Toward a Symbiotic Perspective on Public Health : Recognizing the Ambivalence of Microbes in the Anthropocene

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Sariola , S & Gilbert , S 2020 , ' Toward a Symbiotic Perspective on Public Health : Recognizing the Ambivalence of Microbes in the Anthropocene ' , Microorganisms , vol. 8 , no. 5 , 746 . https://doi.org/10.3390/microorganisms8050746

Title: Toward a Symbiotic Perspective on Public Health : Recognizing the Ambivalence of Microbes in the Anthropocene
Author: Sariola, Salla; Gilbert, Scott
Contributor: University of Helsinki, Sociology
Date: 2020-05-16
Language: eng
Number of pages: 22
Belongs to series: Microorganisms
ISSN: 2076-2607
URI: http://hdl.handle.net/10138/317299
Abstract: Microbes evolve in complex environments that are often fashioned, in part, by human desires. In a global perspective, public health has played major roles in structuring how microbes are perceived, cultivated, and destroyed. The germ theory of disease cast microbes as enemies of the body and the body politic. Antibiotics have altered microbial development by providing stringent natural selection on bacterial species, and this has led to the formation of antibiotic-resistant bacterial strains. Public health perspectives such as “Precision Public Health” and “One Health” have recently been proposed to further manage microbial populations. However, neither of these take into account the symbiotic relationships that exist between bacterial species and between bacteria, viruses, and their eukaryotic hosts. We propose a perspective on public health that recognizes microbial evolution through symbiotic associations (the hologenome theory) and through lateral gene transfer. This perspective has the advantage of including both the pathogenic and beneficial interactions of humans with bacteria, as well as combining the outlook of the “One Health” model with the genomic methodologies utilized in the “Precision Public Health” model. In the Anthropocene, the conditions for microbial evolution have been altered by human interventions, and public health initiatives must recognize both the beneficial (indeed, necessary) interactions of microbes with their hosts as well as their pathogenic interactions.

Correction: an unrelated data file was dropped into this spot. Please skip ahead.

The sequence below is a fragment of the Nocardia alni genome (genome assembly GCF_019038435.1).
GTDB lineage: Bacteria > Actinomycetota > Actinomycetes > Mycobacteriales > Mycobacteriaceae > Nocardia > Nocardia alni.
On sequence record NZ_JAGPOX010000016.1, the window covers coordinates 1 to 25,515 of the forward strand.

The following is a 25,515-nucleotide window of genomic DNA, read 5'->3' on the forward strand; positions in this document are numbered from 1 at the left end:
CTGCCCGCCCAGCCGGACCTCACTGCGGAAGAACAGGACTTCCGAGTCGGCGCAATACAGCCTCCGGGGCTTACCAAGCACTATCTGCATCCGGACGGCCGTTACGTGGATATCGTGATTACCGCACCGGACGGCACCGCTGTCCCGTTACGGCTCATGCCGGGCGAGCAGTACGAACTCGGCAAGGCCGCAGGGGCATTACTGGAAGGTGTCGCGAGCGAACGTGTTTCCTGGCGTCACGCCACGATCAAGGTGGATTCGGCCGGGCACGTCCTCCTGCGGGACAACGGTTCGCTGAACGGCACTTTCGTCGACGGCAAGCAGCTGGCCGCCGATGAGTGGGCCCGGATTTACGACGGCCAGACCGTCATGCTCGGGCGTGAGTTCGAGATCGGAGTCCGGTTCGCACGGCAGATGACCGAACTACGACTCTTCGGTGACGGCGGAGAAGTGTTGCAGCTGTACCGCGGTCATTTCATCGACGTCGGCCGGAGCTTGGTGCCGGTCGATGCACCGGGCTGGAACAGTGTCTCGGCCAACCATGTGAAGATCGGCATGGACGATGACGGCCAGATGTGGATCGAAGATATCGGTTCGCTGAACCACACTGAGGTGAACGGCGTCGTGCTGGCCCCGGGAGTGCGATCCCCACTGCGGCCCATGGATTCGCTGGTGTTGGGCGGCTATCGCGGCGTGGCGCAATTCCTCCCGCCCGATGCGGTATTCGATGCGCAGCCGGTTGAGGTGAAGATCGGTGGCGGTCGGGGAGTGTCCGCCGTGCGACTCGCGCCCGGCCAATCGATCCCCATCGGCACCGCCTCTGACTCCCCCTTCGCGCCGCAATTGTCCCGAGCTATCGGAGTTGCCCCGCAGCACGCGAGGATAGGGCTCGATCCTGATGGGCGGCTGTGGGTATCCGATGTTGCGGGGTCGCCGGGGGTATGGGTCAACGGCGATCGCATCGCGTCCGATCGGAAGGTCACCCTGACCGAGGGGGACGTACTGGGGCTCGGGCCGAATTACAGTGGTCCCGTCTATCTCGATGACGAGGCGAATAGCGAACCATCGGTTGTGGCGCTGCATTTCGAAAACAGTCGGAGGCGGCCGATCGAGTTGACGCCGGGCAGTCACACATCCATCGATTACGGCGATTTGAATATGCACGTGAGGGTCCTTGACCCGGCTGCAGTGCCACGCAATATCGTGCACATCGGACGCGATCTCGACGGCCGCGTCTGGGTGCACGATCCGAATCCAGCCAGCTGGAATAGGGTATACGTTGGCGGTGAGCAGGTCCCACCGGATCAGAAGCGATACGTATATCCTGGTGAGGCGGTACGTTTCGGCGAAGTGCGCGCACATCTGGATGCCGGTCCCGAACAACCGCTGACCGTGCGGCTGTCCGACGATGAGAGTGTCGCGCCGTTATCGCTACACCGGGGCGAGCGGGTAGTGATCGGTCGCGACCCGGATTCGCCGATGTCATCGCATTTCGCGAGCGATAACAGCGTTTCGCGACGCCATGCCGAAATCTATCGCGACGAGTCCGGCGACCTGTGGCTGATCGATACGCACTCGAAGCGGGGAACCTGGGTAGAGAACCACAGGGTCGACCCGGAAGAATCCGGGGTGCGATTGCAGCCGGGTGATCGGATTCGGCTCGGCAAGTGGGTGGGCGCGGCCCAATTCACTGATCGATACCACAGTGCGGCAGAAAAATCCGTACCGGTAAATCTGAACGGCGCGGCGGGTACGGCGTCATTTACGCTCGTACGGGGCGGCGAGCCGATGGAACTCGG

Subject: 5141 Sociology
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